Chain stores, rising expenses doom Otto's Hardware

Former customers and employees lament the passing of a congenial neighborhood business.

By Traci Rader, Times Correspondent
Published March 7, 2008


As friends, customers, neighbors and auction buffs filed in to look over the remaining items at Otto's Hardware, employees fought back tears.

Everyone knew this day would come eventually. The independent hardware store on U.S. 301 near Gibsonton Drive had been battling nearby big-box stores for years. Soon, the auctioneer's barking would end and the store would fall silent for good.

Owner Kim Otto closed his store Feb. 29 and turned over his inventory to an auctioneer.

John Harris, a real estate agent who has been in Brandon for 20 years, said it was sad to see the demise of a store that helped the neighborhood grow up.

"Unfortunately, there's no way around big business. Twenty years ago, this place was so busy on the weekends, you couldn't get in here," Harris said.

Otto's had felt increasing pressure from competitors and rising costs in the past three years. Home Depot and Lowe's have stores close by, and taxes and insurance spiked. Otto soon found that he was barely breaking even.

"Once they put the Super Wal-Mart in down the road, it really hurt," he said.

Paul Burraughes, 68, of Riverview was an Otto's customer for 15 years.

"These guys always had all the information you needed. They were all good people and very helpful. It's a shame that these discount stores take the mom- and-pop stores out," Burraughes said.

For customer Bill Mack, the lure was simple.

"They had unusual things like pipe-threaders - stuff you can't buy at Home Depot," he said.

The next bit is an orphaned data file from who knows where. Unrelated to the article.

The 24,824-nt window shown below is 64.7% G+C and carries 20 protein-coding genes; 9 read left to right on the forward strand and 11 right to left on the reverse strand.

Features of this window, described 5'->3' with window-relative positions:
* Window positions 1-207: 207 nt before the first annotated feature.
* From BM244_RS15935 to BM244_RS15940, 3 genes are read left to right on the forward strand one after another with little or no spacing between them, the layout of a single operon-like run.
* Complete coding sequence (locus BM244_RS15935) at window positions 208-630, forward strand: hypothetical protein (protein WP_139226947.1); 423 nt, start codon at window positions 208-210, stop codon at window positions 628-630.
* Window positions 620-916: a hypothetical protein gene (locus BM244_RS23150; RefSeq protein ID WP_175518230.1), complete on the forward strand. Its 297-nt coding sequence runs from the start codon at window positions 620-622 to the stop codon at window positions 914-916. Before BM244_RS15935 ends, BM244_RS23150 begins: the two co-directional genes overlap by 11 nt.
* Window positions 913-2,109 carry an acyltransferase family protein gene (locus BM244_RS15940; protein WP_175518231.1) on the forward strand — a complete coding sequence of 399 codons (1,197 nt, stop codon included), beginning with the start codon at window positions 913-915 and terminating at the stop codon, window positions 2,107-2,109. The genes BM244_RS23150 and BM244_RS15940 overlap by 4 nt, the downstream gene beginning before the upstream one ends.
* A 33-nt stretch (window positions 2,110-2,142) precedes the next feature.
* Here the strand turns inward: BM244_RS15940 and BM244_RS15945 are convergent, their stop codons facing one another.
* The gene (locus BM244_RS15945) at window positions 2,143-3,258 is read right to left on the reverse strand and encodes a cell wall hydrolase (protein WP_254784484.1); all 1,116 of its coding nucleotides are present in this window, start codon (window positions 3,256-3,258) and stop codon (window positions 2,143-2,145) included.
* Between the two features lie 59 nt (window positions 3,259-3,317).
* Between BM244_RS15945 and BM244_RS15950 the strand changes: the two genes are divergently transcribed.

Chris Beall worked at Otto's since he finished high school six years ago.

"The great memories, knowledge and work ethics I've acquired here can never be replaced. It wasn't a million-dollar job, but money isn't everything," said Beall, who found a new job at a gas company.

Otto will work for his brother at the propane business next door. The hardware store will soon become a Latin grocery store.

"Those 26 years in business, Otto's did good and I'm thankful," he said. "I was on a first-name basis with my steady customers. They were like family. Everyone (in my family) is scared of what the future will bring, but we have faith in God."

Others, like 20-year employee Jean Campion, have yet to find another job.

Most of the chain stores offer only part-time work and no medical benefits. Wherever she lands, there won't be Peepers the duck, which used to greet visitors at the door. At a new job, she probably won't have the chance to rescue a possum or cat and nurse it back to health while making it part of the store's family.

"God gives us our somedays, and this is my someday. It's hard," she said, watching the auction.